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RURAL

ELEGANCE:

An ODE to the late Duchess of Somerset.

Written 1750.

By WILLIAM SHENSTONE, Esg;

WHIL

I.
HILE orient skies restore the day,

And dew-drops catch the lucid ray;
Amid the sprightly scenes of morn,

Will aught the Muse inspire ?
Oh! peace to yonder clamorous horn

That drowns the sacred lyre !
Vol. V.

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II. Ye

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II.
Ye rural Thanes that o'er the moffy down

Some panting, timorous hare pursue ;
Does nature mean your joys alone to crown?

Say, does she smoothe her lawns for you?
For you does Echo bid the rocks reply,
And urg'd by rude constraint resound the jovial cry.

III.
See from the neighbouring hill, forlorn

The wretched fwain your sport survey ;
He finds his faithful fences torn,

He finds his labour'd crops a prey ;
He sees his flock—no more in circles feed;

Haply beneath your ravage bleed,
And with no random curses loads the deed.

IV.
Nor yet, ye fwains, conclude

That Nature smiles for you alone;
Your bounded fouls, and your conceptions crude,

The proud, the selfish boast disown:
Yours be the produce of the foil;
O may it still reward your toil!

Nor ever the defencejess train
Of clinging infants, ask support in vain !

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But tho' the various harvest gild your plains,

Does the mere landschape feast your eye?
Or the warm hope of distant gains
Far other cause of glee supply?

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Is not the red-ftreak's future juice

The source of your delight profound,
Where Ariconium pours her gems profuse,

Purpling a whole horizon round?
Athirst ye praise the limpid stream, 'tis true :

But tho', the pebbled fhores among,

It mimick no unpleasing song,
The limpid fountain murmurs not for you.

VI.
Unpleas'd ye see the thickets bloom,
Unpleas'd the Spring her flowery robe resume;

Unmov'd the mountain's airy pile,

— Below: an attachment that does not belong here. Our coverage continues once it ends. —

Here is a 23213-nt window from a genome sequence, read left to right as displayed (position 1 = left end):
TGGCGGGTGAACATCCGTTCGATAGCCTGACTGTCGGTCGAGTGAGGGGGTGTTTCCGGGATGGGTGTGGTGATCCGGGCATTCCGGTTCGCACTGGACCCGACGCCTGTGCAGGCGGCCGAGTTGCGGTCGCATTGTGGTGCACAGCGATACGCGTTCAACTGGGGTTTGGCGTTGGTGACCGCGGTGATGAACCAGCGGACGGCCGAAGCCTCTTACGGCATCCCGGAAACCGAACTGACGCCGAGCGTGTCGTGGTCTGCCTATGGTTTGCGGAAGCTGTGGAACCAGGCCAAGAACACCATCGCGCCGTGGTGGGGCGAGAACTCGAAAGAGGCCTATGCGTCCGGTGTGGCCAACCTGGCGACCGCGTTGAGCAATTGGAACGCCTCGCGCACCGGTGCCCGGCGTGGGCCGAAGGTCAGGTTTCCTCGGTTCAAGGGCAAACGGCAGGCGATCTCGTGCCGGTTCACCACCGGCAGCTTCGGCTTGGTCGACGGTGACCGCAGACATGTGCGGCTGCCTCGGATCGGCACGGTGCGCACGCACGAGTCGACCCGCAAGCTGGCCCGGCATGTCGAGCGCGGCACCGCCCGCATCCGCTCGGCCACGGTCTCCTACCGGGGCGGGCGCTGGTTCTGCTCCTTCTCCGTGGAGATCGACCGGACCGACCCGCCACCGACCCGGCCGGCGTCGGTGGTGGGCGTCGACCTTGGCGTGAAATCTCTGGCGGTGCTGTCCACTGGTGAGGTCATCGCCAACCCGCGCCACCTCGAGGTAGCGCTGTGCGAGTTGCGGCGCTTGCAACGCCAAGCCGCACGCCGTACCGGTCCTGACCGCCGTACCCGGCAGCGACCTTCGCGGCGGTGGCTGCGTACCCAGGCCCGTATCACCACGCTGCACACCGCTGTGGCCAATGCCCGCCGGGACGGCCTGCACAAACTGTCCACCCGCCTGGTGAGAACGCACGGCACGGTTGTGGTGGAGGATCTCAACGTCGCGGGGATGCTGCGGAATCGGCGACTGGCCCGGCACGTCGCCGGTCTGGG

The dappled mead without a smile.

O let a rural conscious Muse,
For well she knows, your froward sense accuse :

Forth to the solemn oak you bring the square,
And span the maffy trunk, before you cry, 'tis fair,

VII.
Nor yet ye learn'd, not yet ye courtly train,

If haply from your haunts ye stray
To waste with us a summer's day,
Exclude the taste of every swain,

Nor our untutor'd sense disdain :
'Tis Nature only gives exclusive right

To relish her fupreme delight;
She, where the pleases kind or coy,
Who furnishes the scene, and forms us to enjoy.

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VIII. Then

VIII.
Then higher bring the fair ingenuous mind,
By her auspicious aid refind;
Lo! not an hedge-row hawthorn blows,

Or humble hare-bell paints the plain,
Or valley winds, or fountain flows,

Or purple heath is ting'd in vain :
For such the rivers dash their foaming tides,

The mountain swells, the dale subsides;
Ev'n thriftless furze detains their wandering fight,
And the rough barren rock grows pregnant with delight.

IX.
With what suspicious fearful care

The sordid wretch secures his claim,
If haply fome luxurious heir

Should alienate the fields that wear his name!
What scruples left some future birth

Should litigate a span of earth!
Bonds, contracts, feoffments, names unmeet for prose,
The towering Mufe endures not to disclose;

Alas! her unrevers'd decree,

More comprehensive and more free,
Her lavish charter, Taste, appropriates all we see.

X.
Let gondolas their painted flags unfold,
And be the folemn day enroll'd,

When,

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